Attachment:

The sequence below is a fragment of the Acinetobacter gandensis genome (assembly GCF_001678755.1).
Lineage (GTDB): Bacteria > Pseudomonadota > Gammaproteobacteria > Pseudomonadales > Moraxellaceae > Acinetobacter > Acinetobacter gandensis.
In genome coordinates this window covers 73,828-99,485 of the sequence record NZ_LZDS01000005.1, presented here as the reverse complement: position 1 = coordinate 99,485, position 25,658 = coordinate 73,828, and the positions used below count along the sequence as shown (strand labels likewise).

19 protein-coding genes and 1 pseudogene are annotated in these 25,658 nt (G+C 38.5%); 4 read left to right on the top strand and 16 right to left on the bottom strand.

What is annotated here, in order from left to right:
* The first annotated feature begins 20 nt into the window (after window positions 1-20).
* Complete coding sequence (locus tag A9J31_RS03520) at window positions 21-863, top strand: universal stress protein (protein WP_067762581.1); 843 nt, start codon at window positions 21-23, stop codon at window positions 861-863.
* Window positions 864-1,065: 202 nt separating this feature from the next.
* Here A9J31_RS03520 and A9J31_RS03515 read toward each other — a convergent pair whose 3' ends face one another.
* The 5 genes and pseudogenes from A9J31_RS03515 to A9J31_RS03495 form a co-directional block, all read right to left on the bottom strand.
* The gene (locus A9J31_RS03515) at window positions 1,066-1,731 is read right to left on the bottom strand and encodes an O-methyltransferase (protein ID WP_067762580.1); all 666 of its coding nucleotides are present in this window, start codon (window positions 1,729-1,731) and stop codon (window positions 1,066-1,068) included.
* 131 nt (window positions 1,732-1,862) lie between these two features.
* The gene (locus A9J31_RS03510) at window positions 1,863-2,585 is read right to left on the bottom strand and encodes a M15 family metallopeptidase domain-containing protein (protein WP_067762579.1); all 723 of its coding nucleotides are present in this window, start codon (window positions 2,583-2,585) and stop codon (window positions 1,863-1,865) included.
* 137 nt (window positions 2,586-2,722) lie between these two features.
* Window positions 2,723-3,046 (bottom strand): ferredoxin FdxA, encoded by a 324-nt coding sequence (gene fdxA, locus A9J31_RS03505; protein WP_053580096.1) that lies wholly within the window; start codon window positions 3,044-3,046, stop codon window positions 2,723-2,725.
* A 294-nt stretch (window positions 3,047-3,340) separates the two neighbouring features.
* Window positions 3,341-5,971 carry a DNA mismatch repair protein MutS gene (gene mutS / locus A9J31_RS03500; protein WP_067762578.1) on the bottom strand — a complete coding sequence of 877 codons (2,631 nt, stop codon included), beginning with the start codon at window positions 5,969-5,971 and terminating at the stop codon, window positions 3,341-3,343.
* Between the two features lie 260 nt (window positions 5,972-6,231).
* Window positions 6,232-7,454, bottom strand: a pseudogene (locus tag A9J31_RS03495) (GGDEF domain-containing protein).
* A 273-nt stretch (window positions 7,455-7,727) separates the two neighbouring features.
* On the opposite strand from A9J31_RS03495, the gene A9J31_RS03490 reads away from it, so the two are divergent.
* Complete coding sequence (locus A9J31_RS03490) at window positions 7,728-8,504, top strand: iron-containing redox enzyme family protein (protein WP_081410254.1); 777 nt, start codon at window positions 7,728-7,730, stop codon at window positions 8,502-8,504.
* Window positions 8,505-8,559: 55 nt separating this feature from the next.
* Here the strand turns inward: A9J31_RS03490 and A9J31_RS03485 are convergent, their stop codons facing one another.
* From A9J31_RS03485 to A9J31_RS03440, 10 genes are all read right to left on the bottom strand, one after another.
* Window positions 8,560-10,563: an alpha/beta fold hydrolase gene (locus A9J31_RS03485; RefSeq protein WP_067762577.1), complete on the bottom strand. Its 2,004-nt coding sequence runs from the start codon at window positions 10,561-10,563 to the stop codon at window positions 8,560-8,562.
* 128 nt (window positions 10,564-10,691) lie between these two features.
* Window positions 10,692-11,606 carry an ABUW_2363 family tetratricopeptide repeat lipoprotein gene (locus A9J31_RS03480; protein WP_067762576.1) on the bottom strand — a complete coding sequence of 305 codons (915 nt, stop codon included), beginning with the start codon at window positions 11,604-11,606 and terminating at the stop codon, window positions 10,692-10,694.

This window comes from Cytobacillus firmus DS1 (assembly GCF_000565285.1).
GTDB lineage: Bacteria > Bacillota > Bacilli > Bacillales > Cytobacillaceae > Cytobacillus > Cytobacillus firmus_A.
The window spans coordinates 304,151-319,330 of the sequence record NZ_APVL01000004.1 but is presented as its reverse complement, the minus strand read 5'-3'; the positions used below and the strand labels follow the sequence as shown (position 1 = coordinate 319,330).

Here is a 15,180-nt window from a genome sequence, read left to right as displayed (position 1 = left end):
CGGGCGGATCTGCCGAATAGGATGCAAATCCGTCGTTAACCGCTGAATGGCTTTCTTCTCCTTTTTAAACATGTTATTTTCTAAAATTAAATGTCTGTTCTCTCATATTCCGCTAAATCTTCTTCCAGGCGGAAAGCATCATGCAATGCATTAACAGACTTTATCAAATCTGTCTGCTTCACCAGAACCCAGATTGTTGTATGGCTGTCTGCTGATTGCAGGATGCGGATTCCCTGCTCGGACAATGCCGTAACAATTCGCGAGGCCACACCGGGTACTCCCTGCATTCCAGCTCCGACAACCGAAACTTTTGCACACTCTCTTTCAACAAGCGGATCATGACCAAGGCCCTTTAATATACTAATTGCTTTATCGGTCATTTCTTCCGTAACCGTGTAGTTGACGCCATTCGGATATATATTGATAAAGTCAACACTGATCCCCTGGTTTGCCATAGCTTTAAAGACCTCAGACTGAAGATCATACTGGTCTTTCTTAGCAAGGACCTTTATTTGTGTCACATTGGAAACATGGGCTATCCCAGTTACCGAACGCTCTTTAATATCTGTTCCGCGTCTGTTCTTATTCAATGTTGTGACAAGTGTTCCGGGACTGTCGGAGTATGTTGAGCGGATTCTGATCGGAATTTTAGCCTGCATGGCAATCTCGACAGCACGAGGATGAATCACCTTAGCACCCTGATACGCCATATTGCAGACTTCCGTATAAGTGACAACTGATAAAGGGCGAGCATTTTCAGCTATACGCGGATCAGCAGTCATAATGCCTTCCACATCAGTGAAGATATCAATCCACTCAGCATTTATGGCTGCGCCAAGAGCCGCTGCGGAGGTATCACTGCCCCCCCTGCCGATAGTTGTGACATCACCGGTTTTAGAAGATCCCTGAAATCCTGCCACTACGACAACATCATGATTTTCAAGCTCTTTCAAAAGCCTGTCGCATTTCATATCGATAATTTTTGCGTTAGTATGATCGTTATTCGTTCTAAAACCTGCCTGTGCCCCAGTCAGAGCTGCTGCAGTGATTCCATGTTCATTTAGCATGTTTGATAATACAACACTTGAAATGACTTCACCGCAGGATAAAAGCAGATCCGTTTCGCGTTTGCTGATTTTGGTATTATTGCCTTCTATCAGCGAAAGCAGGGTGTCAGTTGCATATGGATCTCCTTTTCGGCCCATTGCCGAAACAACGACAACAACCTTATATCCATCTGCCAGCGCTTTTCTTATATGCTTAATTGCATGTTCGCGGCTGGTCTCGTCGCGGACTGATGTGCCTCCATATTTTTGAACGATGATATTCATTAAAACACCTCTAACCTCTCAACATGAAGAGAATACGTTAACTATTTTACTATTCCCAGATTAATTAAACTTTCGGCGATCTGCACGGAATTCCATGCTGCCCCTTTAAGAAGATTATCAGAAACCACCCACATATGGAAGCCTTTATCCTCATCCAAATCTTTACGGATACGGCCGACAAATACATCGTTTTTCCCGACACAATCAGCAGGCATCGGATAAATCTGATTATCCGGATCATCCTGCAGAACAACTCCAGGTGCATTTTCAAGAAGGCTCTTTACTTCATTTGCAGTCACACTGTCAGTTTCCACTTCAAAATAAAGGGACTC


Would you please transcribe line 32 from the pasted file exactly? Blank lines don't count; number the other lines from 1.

Here is a 15,180-nt window from a genome sequence, read left to right as displayed (position 1 = left end):